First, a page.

What’s a talented writer to do when he’s got new stories to set in a thoughtfully imagined world, fans are clamoring for an extension of a beloved series — and the traditional publishing route to continuing the cycle is closed? Just a couple of decades or so ago, the answer to that question would have been simple: slink off into the sunset and develop a serious drinking habit. But nowadays the Internet and the spread of ebooks offers many a route to continued storytelling.
Tobias Buckell recently found himself in just such a dilemma. After three volumes of his Xenowealth series — Crystal Rain, Ragamuffin, and Sly Mongoose — received award nominations and good critical assessments, the series was discontinued, leaving the fourth volume in limbo.
But Buckell did not despair. He instead turned to Kickstarter and his readership for funding that allowed him to write and publish the new installment. That illuminating journey is the subject of an insightful essay at Buckell’s website, certainly pertinent to other authors in the same boat, as well as general readers concerned about the future of publishing. But of more interest to lovers of Buckell’s fiction is the novel itself, here in hand as either an eBook or in a limited print run.
The Apocalypse Ocean, I’m happy to say, starts off at a gallop, never slows down, and is completely up to the high caliber of its predecessors: a big, thought-provoking entertainment. It conducts a localized adventure with zip and zest, while also opening up the Xenowealth universe to larger consequences. Its appearance is a vindication of all of the faith of Buckell’s fans, and the author’s own determination.
We open on the island of Placa del Fuego, on the planet of Octavia. Octavia is a backward world in the current galactic ekumen, which consists of forty-eight planets linked by stargates, full of aliens, humans, and odder intelligences. On some worlds, the stargates are being “de-orbited,” brought down to reside at sea level. Hence one may literally sail from planet to planet. (A similar eye-popping motif is found also in the series by Robert Charles Wilson beginning with Spin.) Our parallel and alternating viewpoints belong to Kay, a merciless teenage girl, product of genetic engineering, who is a bit more than human and intent on becoming crime lord of Placa del Fuego; and Tiago, a pickpocket in her employ. Kay is intent on putting down an alien rival to her dominance, a strange creature dubbed the Doaq, who bears a destructive black hole in its very mouth. But the Doaq’s presence is merely the tip of an invasion wedge, and soon Kay and Tiago are consorting with amped-up superhuman warriors Pepper and Nashara, and fighting for the survival of humanity.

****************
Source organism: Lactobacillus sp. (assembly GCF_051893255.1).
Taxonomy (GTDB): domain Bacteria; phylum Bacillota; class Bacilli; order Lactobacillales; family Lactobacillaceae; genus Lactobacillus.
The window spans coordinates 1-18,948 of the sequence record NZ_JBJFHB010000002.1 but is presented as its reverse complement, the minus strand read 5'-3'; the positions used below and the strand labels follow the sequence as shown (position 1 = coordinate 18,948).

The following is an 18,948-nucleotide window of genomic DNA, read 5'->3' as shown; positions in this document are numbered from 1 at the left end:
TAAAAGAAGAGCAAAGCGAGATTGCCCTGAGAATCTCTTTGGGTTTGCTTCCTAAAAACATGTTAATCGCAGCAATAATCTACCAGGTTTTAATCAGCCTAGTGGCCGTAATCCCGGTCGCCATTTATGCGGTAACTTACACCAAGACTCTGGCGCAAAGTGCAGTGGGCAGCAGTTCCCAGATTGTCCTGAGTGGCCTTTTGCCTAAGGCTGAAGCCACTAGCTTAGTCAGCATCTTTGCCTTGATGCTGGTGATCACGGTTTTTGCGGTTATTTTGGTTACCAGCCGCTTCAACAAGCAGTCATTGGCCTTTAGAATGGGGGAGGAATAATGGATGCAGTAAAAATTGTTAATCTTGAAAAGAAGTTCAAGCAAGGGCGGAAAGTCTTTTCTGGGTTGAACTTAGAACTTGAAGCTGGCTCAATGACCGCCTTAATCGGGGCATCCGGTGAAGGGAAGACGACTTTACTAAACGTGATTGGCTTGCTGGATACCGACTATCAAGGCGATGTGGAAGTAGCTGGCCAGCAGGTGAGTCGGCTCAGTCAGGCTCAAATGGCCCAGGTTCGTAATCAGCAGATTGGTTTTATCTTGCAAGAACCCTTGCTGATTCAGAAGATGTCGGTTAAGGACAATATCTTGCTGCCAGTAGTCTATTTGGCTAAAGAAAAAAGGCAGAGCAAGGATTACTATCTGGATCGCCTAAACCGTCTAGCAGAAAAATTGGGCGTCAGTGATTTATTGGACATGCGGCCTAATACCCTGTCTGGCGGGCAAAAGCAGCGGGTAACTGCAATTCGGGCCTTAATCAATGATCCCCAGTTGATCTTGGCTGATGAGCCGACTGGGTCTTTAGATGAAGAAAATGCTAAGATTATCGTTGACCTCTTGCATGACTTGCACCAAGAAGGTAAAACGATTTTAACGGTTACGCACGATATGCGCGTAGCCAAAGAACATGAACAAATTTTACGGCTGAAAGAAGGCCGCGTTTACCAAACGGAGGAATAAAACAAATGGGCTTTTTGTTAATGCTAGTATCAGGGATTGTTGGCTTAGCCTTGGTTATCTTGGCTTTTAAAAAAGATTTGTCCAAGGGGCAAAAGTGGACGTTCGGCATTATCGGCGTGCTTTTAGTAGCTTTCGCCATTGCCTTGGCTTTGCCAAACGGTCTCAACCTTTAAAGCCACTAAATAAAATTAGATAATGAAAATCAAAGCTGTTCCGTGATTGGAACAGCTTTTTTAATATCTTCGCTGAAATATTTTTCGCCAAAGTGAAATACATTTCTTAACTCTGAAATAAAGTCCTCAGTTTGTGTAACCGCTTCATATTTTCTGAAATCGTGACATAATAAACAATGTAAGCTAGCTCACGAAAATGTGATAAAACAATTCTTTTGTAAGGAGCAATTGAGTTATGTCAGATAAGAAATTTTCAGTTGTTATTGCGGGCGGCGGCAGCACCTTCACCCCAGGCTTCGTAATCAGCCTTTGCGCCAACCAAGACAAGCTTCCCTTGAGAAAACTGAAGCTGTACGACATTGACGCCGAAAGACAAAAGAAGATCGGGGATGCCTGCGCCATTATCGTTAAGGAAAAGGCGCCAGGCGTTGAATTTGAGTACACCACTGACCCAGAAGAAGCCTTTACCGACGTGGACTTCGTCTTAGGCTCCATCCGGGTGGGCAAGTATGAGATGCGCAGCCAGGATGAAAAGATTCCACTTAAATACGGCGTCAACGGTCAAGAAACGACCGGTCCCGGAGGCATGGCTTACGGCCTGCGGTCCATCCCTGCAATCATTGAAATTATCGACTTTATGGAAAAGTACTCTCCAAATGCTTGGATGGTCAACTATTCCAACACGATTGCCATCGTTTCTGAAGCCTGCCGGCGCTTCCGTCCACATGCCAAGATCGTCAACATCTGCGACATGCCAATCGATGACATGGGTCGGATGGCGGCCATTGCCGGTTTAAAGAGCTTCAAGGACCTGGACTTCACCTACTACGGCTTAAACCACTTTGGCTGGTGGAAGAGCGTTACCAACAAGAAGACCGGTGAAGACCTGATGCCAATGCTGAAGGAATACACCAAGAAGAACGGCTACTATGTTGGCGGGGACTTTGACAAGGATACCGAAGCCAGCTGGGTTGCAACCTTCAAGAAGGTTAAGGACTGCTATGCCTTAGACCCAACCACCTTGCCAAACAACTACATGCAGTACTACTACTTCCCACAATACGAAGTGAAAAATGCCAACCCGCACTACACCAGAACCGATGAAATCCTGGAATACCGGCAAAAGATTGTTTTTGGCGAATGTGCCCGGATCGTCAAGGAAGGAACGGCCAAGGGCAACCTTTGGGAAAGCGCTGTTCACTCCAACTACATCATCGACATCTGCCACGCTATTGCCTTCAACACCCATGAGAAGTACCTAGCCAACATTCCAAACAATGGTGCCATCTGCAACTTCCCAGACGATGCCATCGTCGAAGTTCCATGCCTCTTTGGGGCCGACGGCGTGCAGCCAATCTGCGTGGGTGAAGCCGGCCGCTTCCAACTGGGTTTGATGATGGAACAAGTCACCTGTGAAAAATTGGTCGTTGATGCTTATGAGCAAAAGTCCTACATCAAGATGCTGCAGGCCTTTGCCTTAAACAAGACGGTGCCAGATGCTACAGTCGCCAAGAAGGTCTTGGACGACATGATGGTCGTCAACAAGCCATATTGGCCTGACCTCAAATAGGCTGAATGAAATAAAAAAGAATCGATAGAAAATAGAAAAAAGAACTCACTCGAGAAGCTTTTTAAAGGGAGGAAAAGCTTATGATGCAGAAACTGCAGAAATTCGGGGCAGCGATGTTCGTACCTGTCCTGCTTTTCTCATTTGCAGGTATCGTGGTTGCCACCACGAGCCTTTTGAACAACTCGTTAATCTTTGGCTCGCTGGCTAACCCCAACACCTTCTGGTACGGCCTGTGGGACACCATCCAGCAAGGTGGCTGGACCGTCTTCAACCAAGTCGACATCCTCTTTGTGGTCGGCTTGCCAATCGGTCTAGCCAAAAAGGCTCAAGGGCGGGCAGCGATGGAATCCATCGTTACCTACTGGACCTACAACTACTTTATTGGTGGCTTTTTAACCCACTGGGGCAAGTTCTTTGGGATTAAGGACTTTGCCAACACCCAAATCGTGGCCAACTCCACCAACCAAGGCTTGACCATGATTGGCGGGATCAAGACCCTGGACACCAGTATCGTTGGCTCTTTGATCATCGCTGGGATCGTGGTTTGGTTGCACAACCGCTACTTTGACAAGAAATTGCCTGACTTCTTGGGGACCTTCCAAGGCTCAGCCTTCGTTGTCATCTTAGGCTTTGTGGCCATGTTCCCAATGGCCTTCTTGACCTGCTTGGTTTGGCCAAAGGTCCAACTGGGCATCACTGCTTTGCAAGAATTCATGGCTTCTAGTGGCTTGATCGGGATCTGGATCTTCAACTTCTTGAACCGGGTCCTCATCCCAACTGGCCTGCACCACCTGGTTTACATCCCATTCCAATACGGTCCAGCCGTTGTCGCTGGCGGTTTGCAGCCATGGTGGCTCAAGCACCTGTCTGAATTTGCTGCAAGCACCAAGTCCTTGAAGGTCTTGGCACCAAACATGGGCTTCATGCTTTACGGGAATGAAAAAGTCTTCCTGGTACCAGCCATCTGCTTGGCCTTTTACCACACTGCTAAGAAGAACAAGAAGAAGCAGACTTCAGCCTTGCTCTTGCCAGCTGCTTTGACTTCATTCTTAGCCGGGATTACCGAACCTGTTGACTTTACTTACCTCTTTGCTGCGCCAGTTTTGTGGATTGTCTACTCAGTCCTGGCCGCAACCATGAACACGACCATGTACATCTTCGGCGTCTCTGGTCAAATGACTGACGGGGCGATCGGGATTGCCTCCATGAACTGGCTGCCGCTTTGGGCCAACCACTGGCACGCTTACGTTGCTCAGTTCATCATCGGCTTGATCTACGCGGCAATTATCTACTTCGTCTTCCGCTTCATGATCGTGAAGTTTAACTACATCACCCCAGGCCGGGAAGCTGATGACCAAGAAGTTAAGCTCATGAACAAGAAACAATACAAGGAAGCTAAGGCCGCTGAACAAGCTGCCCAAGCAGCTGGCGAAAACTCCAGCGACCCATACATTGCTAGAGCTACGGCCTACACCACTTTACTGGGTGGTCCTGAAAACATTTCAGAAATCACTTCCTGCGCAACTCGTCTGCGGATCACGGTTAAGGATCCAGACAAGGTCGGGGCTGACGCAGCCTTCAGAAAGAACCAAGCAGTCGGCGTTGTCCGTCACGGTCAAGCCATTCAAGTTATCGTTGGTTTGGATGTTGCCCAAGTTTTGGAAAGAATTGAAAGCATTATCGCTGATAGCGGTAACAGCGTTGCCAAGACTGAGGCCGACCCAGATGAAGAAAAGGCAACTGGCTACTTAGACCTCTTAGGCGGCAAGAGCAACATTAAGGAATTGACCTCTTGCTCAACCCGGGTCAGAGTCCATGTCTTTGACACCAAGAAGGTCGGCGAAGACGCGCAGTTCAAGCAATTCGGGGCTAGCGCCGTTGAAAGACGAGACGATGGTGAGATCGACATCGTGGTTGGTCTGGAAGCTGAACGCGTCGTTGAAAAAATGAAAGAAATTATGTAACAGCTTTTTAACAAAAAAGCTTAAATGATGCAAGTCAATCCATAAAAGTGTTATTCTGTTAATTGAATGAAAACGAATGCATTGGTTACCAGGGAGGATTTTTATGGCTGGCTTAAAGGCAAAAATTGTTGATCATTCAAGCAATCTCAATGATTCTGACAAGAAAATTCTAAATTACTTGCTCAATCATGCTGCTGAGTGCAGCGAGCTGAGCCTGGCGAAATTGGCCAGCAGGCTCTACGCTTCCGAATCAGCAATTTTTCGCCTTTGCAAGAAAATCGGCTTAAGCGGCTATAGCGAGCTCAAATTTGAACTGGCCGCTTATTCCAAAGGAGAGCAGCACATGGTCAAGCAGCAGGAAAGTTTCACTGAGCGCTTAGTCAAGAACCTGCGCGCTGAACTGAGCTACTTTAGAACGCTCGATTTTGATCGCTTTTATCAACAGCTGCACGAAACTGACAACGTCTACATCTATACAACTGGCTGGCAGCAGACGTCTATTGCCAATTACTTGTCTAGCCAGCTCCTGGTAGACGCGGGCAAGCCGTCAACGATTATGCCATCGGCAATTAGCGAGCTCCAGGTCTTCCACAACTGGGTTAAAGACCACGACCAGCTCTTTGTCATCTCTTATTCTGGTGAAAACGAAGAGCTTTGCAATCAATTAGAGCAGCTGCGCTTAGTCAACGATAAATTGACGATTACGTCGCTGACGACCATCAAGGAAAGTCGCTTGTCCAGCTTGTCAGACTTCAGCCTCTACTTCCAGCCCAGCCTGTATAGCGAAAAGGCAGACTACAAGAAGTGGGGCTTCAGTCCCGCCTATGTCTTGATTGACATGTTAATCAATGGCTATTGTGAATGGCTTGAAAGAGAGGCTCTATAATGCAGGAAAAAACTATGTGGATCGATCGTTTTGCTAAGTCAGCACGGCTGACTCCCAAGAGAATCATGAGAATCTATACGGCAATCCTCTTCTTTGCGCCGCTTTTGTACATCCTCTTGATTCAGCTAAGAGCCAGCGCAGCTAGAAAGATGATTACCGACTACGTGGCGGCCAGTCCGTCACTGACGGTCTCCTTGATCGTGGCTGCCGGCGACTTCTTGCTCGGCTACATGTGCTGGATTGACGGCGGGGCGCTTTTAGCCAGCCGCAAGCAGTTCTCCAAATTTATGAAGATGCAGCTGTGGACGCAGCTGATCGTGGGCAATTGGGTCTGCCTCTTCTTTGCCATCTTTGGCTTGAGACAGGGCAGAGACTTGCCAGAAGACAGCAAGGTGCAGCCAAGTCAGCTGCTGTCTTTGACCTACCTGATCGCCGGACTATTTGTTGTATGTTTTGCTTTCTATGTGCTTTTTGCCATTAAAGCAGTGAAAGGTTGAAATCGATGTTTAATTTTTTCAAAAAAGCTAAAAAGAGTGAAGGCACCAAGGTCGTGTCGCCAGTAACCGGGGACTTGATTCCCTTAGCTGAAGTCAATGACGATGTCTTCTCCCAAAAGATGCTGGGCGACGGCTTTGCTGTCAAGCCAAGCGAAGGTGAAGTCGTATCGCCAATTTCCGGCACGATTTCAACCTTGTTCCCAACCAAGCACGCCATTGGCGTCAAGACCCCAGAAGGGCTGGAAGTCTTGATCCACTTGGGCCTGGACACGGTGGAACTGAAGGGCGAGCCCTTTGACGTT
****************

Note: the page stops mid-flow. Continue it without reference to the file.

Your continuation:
Buckell’s short, punchy chapters conspire with his fluid prose and deftly intruded speculative conceits to create a state-of-the-art SF narrative. He devotes equal amounts of time to the complicated human dynamics among his variously psychically damaged protagonists (the back-story detour for Kay is very well done), and to the kind of near-Singularity events (think Stephen Baxter or Greg Egan) beyond their immediate ken, but so dangerously relevant. Harking back to such illustrious predecessors as Jack Vance (The Dragon Masters) and Karl Schroeder (Ventus), Buckell builds both a microcosmically grounded planetary romance and a macrocosmically lofty galactic milieu.
At one point, simple but smart street kid Tiago thinks that “nothing mattered. He had a full belly and a moment of calm.” But Buckell’s stimulating plan is always to explode such moments of calm, to refine the personalities of his characters in a furnace of war and treachery and cross-purposes. By the novel’s satisfying end, no one is unchanged, and the Xenowealth universe is open for big doings. Perhaps some publisher out there is paying attention!
Paul Di Filippo’s column The Speculator appears monthly in the Barnes & Noble Review. He is the author of several acclaimed novels and story collections, including Fractal Paisleys, Little Doors, Neutrino Drag, and Fuzzy Dice.